6. The apparatus according to claim 5 wherein said upper adjusting nut includes a 12 point crown for use in rotational securement.
7. The apparatus according to claim 5 including a stud lock wherein said sleeve of said upper adjusting nut is elongated for engagement of said stud lock.
8. The apparatus according to claim 7 wherein said stud lock is further defined as a single piece of rigid material having a plurality of vertical chambers available for insertion and engagement of a plurality of said upper adjusting nuts and a plurality of corresponding horizontally disposed chambers for receipt of coupling bolts.
9. A rocker arm assembly apparatus comprising:
a threaded mounting stud having an upper portion defined by a first thread spacing and a lower portion defined by a second thread spacing, said lower portion available for engaging a conventional stud bolt hole in a conventional overhead valve cylinder head;
a rocker arm a lower locking nut threadingly engaging said mounting stud along said first thread spacing;
a lower adjusting nut juxtapositioned to said lower locking nut and threadingly engaging said first thread spacing, said lower locking nut and said lower adjusting nut available for vertical positioning of said rocker arm;
an upper adjusting nut formed from an elongated sleeve threadingly engaging said mounting stud securing said rocker arm between said upper adjusting nut and said lower adjusting nut;
a stud lock formed from a single piece of rigid material having a plurality of vertical chambers sized for insertion and frictional engagement to said sleeve of a plurality of said upper adjusting nuts, said stud lock having a plurality of horizontally disposed chambers;
coupling bolts operatively associated with said plurality of horizontally disposed chambers adapted to rigidly secure each said upper adjusting nut to said stud lock;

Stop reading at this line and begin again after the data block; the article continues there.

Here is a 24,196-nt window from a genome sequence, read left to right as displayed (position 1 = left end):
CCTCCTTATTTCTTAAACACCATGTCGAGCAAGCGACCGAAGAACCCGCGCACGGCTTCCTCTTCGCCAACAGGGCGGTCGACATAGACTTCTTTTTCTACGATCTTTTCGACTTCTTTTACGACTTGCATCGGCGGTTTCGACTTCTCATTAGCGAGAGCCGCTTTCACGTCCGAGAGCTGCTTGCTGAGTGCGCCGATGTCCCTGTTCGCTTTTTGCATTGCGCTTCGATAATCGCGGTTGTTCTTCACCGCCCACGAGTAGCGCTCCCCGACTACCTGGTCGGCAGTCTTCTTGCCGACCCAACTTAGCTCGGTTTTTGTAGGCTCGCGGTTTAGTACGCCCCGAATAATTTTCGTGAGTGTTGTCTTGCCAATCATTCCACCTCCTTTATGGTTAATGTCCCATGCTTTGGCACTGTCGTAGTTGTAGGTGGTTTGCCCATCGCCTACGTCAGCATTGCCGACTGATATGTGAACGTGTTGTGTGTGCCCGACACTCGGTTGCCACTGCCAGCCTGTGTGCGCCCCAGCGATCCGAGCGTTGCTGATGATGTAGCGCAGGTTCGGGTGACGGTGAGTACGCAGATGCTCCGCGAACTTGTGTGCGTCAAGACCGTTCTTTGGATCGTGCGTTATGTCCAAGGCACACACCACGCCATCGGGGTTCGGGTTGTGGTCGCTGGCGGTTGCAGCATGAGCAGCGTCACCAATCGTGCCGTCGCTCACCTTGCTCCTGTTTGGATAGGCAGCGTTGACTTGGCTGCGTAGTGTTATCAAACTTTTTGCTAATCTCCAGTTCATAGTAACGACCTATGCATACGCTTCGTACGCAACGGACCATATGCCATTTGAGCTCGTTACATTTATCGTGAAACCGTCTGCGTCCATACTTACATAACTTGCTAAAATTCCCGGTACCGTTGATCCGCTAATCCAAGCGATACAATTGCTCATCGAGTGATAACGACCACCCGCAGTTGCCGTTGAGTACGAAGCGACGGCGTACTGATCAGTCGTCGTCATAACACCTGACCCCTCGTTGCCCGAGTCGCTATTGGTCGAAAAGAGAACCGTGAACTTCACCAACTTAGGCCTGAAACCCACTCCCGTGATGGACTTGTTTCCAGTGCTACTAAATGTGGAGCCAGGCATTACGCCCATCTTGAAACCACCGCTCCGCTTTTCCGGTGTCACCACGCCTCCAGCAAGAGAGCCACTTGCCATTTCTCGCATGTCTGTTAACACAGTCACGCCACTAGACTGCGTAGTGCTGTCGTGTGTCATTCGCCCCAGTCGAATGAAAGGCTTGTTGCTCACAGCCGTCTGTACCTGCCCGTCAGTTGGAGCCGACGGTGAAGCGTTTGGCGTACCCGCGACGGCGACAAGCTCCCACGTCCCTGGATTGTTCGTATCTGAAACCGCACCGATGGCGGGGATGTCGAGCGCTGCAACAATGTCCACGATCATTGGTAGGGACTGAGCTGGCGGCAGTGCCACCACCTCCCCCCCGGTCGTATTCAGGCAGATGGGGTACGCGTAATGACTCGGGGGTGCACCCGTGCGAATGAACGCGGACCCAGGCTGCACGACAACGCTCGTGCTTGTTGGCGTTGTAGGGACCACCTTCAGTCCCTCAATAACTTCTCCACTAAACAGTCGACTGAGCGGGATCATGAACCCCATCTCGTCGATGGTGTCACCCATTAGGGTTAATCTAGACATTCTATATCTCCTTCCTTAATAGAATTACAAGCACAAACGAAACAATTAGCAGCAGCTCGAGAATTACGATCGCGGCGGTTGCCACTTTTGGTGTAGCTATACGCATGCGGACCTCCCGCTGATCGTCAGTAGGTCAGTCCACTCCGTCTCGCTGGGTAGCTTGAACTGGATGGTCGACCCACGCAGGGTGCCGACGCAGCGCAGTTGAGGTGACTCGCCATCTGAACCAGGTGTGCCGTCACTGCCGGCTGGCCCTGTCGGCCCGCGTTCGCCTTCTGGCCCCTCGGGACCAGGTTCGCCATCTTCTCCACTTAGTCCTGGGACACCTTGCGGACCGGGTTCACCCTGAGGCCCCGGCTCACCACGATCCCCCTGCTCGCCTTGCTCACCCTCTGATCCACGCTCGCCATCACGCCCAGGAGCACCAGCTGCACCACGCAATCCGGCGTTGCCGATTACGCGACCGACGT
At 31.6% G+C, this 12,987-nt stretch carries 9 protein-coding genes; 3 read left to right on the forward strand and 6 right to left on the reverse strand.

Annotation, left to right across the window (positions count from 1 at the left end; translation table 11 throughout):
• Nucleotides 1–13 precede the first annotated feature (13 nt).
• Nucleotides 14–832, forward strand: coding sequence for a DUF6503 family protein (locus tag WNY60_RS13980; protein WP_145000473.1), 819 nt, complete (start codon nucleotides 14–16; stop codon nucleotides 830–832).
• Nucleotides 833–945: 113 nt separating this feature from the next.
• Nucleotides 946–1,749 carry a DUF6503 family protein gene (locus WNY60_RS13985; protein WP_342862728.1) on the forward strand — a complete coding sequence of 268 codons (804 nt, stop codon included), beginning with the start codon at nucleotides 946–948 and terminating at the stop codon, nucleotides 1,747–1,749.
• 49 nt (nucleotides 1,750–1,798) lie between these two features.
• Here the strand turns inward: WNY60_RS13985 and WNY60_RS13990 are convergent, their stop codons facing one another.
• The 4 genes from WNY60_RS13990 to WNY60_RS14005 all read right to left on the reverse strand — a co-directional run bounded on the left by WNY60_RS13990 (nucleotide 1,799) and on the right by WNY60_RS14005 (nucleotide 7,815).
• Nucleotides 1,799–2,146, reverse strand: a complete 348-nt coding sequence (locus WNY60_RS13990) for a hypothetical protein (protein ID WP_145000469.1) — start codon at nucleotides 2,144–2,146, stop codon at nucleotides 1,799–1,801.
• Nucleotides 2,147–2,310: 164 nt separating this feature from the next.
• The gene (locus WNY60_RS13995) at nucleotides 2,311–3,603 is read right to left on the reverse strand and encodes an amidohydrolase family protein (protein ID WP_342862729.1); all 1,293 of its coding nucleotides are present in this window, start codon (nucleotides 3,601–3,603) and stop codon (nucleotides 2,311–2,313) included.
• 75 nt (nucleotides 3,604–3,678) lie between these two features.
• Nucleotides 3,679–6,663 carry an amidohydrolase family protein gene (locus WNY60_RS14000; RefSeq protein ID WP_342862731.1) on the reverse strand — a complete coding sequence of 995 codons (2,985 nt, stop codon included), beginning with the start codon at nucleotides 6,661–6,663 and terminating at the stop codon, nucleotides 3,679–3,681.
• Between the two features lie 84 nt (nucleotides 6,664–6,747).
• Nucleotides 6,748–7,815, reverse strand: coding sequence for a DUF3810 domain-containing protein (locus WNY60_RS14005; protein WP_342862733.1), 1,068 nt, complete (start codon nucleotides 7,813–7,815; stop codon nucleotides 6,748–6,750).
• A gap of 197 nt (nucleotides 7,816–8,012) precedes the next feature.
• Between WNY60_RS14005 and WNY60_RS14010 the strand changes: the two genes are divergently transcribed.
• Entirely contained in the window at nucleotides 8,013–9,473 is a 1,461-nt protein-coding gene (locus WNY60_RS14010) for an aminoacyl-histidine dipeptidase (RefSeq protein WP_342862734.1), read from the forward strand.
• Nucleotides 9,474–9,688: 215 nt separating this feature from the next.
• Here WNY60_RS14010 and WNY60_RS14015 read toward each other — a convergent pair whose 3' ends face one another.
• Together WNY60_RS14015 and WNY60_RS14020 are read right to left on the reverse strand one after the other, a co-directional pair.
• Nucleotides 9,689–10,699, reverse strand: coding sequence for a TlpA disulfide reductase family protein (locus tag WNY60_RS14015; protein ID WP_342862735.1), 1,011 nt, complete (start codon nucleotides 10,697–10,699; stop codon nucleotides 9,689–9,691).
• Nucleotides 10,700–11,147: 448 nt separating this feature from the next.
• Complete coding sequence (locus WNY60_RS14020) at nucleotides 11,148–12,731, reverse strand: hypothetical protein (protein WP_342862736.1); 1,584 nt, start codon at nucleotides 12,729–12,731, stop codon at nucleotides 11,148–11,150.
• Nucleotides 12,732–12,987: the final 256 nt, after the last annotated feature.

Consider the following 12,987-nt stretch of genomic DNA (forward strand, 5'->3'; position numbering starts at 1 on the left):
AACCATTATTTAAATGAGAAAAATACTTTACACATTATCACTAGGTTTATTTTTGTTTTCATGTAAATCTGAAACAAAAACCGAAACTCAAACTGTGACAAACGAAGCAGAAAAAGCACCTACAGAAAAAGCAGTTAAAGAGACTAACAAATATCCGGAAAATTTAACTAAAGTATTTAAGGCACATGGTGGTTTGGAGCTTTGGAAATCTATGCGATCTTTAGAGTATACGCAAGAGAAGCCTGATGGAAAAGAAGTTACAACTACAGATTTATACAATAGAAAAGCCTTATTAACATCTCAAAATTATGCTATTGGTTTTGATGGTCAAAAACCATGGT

wherein said rocker arm is juxtapositioned between said upper and said lower adjusting nuts, said stud lock adapted to couple to said upper portion of a pluratily of said mounting studs securing each said mounting stud in a stabilized position.
10. The apparatus according to claim 9 wherein said upper adjusting nut includes an external means for locking said upper adjusting nut to said mounting stud.
11. The apparatus according to claim 10 wherein said external means for locking said upper adjusting nut to said mounting stud is further defined as an allen screw insertable into an open end of said upper adjusting nut for engaging interior threads of said upper adjusting nut for frictional engagement with said mounting stud.
Description
FIELD OF THE INVENTION

This invention relates generally to overhead valve engines, and more particularly, to an improvement in rocking arms and securement components used in overhead valve engines.

BACKGROUND INFORMATION

Internal combustion engines are used as the primary power plant for vehicles. An energy source such as gasoline or diesel fuel is used to cause expansion of fuel vapors or gases within cylinder chambers wherein pistons, connecting rods, and a crankshaft convert the pressure produced by the expansion into rotation movement. Control of the cylinder chamber is performed by sequential operation of intake and exhaust valves positioned into each chamber.